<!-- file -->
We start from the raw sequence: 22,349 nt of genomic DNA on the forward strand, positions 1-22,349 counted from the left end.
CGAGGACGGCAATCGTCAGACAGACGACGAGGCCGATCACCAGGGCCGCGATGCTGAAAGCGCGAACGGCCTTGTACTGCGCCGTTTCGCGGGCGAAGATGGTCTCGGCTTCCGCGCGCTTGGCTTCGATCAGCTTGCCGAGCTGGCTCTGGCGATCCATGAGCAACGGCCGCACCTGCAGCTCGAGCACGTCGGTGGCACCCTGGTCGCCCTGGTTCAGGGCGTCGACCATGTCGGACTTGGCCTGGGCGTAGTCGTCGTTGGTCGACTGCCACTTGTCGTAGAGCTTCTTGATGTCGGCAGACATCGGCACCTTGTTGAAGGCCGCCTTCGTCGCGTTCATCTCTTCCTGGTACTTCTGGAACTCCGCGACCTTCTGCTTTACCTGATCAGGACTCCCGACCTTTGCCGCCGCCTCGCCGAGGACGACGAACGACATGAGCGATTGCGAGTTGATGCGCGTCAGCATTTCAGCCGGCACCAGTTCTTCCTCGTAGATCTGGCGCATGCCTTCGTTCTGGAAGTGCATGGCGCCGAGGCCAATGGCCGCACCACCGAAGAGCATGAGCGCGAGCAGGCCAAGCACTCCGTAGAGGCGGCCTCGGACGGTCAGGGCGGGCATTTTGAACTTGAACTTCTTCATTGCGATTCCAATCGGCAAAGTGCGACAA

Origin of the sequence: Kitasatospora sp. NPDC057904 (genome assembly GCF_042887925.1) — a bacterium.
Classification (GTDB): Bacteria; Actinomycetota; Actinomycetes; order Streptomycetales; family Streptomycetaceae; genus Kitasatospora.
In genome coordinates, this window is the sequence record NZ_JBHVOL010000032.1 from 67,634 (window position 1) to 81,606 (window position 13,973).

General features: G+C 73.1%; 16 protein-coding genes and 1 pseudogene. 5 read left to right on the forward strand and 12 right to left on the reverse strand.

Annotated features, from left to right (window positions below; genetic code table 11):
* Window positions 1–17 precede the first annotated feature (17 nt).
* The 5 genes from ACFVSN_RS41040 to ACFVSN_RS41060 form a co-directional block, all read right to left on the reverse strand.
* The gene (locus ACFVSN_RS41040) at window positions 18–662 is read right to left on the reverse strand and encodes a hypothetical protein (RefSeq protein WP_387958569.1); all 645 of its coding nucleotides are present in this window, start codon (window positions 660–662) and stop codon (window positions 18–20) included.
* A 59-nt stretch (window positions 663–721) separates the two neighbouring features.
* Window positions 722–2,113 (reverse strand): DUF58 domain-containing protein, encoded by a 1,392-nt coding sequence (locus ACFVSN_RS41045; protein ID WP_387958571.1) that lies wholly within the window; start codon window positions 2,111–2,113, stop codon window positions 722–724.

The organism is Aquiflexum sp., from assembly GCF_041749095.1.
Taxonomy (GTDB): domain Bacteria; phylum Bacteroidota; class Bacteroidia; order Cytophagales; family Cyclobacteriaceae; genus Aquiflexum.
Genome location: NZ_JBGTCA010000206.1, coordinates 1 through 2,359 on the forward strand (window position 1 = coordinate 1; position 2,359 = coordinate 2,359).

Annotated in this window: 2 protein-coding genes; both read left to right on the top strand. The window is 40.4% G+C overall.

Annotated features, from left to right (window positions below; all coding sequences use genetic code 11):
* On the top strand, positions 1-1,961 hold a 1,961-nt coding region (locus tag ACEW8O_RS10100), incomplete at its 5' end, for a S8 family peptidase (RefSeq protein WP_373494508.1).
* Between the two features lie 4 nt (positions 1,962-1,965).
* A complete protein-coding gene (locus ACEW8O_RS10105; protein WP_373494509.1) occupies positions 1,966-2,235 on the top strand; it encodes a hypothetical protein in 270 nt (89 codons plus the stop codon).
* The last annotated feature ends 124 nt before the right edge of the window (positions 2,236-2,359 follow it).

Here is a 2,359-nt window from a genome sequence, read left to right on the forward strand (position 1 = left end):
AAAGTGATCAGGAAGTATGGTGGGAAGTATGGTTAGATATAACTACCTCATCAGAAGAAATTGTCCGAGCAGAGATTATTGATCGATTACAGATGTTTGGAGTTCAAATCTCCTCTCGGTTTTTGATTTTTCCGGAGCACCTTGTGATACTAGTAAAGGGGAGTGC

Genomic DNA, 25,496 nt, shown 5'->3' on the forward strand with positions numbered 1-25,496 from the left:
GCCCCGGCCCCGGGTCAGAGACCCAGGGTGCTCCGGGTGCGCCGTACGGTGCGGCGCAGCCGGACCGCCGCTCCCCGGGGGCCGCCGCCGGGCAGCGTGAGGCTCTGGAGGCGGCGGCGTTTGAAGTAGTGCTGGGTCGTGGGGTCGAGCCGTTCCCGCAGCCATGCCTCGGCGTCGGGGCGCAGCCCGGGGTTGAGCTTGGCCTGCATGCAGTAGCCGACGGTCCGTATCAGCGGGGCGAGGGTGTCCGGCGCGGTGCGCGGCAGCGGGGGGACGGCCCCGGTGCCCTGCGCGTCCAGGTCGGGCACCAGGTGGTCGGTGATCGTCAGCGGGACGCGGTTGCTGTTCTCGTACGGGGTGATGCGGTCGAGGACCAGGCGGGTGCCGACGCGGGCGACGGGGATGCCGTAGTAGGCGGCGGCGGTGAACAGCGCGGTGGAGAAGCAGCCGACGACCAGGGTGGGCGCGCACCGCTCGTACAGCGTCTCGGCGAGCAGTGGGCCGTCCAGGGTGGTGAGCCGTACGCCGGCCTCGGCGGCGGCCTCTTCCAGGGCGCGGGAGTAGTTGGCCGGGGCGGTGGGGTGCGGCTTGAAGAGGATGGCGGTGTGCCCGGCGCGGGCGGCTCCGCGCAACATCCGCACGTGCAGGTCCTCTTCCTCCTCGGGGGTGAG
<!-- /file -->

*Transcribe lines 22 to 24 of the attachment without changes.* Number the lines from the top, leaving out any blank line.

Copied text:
Here is a 2,359-nt window from a genome sequence, read left to right on the forward strand (position 1 = left end):
AAAGTGATCAGGAAGTATGGTGGGAAGTATGGTTAGATATAACTACCTCATCAGAAGAAATTGTCCGAGCAGAGATTATTGATCGATTACAGATGTTTGGAGTTCAAATCTCCTCTCGGTTTTTGATTTTTCCGGAGCACCTTGTGATACTAGTAAAGGGGAGTGC

Genomic DNA, 25,496 nt, shown 5'->3' on the forward strand with positions numbered 1-25,496 from the left: